Market Commentary 29th June 2021 from Charlie Hancock

Posted by Niamh Bailey
Market Commentary 29th June 2021
Equity Indices
The FTSE 100 rose by 1.69% last week to fully recover from the previous week’s decline. The mid-cap FTSE 250 index posted a gain of 1.44%.

Royal Dutch Shell climbed by 6.45% as crude oil prices rose, whilst rival BP saw their share price gain 3.20% across the week. Stocks in the mining sector also shrugged off recent declines, with Anglo American rising by 9.16% and Glencore gaining 5.93%.

A survey carried out by the Confederation of British Industry (CBI) showed that retail sales in June rose at their fastest pace for nearly three years. The CBI suggested that progress in the UK’s vaccination programme is translating into improved consumer confidence. A composite Purchasing Managers Index (PMI), which covers both the services and manufacturing sectors, showed business activity continued to rise at a strong pace during June.

European equity indices moved higher last week, with the broad FTSE All World Index – Europe ex UK climbing by 1.97%. Germany’s DAX index gained 1.04%.

A composite PMI for the Eurozone showed business activity gathered further momentum during June, climbing at its fastest pace since 2006. Comments from the European Central Bank’s president, Christine Lagarde, also appeared to add to the positive sentiment amongst investors. Ms Lagarde explained that the central bank does not want to withdraw monetary support too early and added that temporary factors causing a rise in inflation will subside during the 2nd half of the year.

European banking stocks regained some of the ground lost during the previous week, with Banco Santander rising by 3.55%. Swiss banking giant, Credit Suisse Group, saw their share price climb by 4.68%.

All major US equity indices moved higher last week. The S&P 500 gained 2.74% and the NASDAQ 100 rose by 2.10%, with both indices reaching new all-time highs. The Dow Jones Industrial Average recovered most of the previous week’s decline to post a gain of 3.44%.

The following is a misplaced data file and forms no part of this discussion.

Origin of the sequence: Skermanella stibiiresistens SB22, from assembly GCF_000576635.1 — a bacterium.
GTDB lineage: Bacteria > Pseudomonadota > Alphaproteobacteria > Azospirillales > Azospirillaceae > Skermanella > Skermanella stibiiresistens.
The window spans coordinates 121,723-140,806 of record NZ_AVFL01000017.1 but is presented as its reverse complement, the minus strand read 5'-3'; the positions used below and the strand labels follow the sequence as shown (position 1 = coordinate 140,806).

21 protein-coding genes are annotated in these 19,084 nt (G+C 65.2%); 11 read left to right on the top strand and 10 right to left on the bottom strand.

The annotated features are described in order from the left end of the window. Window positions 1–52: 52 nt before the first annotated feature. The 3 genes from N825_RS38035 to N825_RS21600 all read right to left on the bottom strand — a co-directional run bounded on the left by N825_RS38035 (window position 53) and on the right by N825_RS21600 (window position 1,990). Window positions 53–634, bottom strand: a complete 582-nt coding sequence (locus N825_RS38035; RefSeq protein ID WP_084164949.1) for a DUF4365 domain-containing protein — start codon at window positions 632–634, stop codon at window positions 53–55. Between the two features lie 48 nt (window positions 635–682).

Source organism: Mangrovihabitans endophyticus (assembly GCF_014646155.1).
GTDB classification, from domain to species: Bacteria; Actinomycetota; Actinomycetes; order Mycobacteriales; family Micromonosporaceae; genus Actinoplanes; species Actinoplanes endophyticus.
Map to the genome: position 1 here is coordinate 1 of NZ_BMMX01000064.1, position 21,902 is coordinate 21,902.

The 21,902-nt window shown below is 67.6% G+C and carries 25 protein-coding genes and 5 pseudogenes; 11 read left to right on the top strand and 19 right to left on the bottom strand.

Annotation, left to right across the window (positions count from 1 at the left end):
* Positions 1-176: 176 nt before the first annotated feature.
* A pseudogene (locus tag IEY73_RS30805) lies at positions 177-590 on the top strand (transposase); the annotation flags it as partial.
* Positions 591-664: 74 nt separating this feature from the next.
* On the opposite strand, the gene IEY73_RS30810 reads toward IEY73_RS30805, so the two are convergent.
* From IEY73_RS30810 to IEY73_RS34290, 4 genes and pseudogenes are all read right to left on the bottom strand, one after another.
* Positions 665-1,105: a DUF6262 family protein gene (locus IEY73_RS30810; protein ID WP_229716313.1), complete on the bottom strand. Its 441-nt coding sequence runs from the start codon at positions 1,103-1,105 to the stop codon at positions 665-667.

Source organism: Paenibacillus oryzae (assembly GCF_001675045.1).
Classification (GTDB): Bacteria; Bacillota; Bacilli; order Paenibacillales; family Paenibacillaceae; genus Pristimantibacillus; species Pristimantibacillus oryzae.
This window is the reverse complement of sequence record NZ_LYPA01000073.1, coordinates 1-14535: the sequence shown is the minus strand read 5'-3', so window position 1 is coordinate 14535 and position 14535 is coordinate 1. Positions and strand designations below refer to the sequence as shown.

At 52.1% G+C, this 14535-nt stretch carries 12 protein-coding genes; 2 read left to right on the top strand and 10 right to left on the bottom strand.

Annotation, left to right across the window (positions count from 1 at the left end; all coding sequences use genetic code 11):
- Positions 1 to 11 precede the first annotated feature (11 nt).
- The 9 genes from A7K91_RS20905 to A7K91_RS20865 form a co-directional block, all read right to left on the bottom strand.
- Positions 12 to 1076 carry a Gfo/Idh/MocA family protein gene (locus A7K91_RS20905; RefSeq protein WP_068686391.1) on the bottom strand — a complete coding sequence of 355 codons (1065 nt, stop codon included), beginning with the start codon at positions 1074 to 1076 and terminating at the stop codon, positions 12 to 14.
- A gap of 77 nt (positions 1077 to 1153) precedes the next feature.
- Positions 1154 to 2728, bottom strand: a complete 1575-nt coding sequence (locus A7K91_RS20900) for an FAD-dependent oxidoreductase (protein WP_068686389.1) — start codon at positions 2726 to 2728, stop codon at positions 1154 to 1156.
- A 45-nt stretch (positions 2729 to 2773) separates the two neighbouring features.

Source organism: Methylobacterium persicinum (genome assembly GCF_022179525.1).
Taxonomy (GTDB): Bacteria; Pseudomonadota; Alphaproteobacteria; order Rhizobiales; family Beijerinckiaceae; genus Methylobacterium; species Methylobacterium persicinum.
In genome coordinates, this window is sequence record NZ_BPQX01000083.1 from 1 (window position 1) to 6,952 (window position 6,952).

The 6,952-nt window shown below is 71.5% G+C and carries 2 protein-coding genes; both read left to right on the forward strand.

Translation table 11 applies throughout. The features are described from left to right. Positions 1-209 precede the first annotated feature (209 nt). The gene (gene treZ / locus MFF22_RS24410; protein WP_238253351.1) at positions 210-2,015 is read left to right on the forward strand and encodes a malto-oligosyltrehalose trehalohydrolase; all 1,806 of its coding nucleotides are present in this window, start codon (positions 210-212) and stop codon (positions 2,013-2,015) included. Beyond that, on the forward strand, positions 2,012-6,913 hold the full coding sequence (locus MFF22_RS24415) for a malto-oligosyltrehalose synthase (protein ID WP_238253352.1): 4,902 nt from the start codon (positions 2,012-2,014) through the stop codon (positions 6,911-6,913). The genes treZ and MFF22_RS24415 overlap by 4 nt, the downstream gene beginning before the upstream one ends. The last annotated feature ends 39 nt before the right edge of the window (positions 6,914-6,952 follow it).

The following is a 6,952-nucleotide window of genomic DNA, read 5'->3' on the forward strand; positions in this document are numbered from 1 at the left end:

Economic data in the US last week was mixed, with a stronger than expected June PMI reading for the manufacturing sector, weaker than expected consumer spending during May and an unexpected rise in weekly jobless claims. Concerns about rising inflation continued to dissipate, with prices for raw materials such as lumber and metals declining as supply chain issues appeared to ease.

President Joe Biden announced a new infrastructure spending plan for the next 5 years. Biden said the bill has bipartisan support and would result in spending of around $1 trillion. Many political commentators in the US believe the bill could be significantly altered, with the current plans receiving criticism from both Democratic and Republican members of congress.

Asian equity markets were mixed last week. The broad FTSE All World Index – Asia Pacific gained 0.83%, whilst Japan’s Nikkei 225 moved 0.35% higher. China’s Shanghai Composite Index recovered from the previous week’s decline, gaining 2.34%.

A composite PMI for Japan declined during June, suggesting a slowdown in the pace of economic recovery. The manufacturing sector expanded at its slowest pace since February. Japan reported more than 1 million daily Covid-19 vaccine doses during the first half of June, adding to hopes of restrictions being eased ahead of the Tokyo Olympics.

Chinese technology and e-commerce stocks rallied, with a report of strong sales growth from boosting sentiment. Across the week, saw their share price gain 9.23%, whilst Alibaba rose by 7.81%.

Bond Yields
The 10-Year Gilt yield rose from 0.75% to 0.78% last week.

The Bank of England’s monetary policy committee voted to keep interest rates on hold at 0.1% last week. The central bank also maintained the current pace of corporate bond purchases and voted to keep the size of their quantitative easing programme unchanged at £875 billion. The central bank’s post meeting report said that inflation would likely rise above 3% for a short period this year, but warned against premature monetary tightening.

The 10-Year German Bund yield rose from -0.20% to -0.16% last week.

Whilst the ECB chief, Christine Lagarde, maintained a dovish message during a meeting with EU officials last week, Eurozone government bond yields rose amidst strong economic data.

The 10-Year US Treasury yield climbed from 1.44% to 1.53% last week. Yields rose on Friday after a spike in the personal consumption expenditures (PCE) index, which is the Federal Reserve’s preferred measure of inflation.

Jerome Powell, Chairman of the Federal Reserve, re-iterated during a testimony to the US congress that the current spike in inflation will be temporary, with investors not anticipating any interest rate rises until 2023 as a result.

GBP / USD – Current 1.3879 Previous 1.3810

GBP / EUR – Current 1.1630 Previous 1.1632

The Pound gained 0.50% against the US Dollar, with the greenback weakening against most major currencies across the week. There were no major drivers for Sterling last week and against the Euro, GBP was broadly flat (-0.02%).

Gold failed to recover from the heavy decline experienced during the previous week, with the spot price rising by just 0.98% to $1,781.44 per ounce.
Oil prices strengthened last week, with the Brent Crude spot price gaining 3.63% to reach $76.18 per barrel. Analysts cited rising demand as Covid-19 restrictions are eased in developed nations, whilst a lack of progress in US-Iran talks reduced the likelihood of Iranian oil supply increasing in the near future.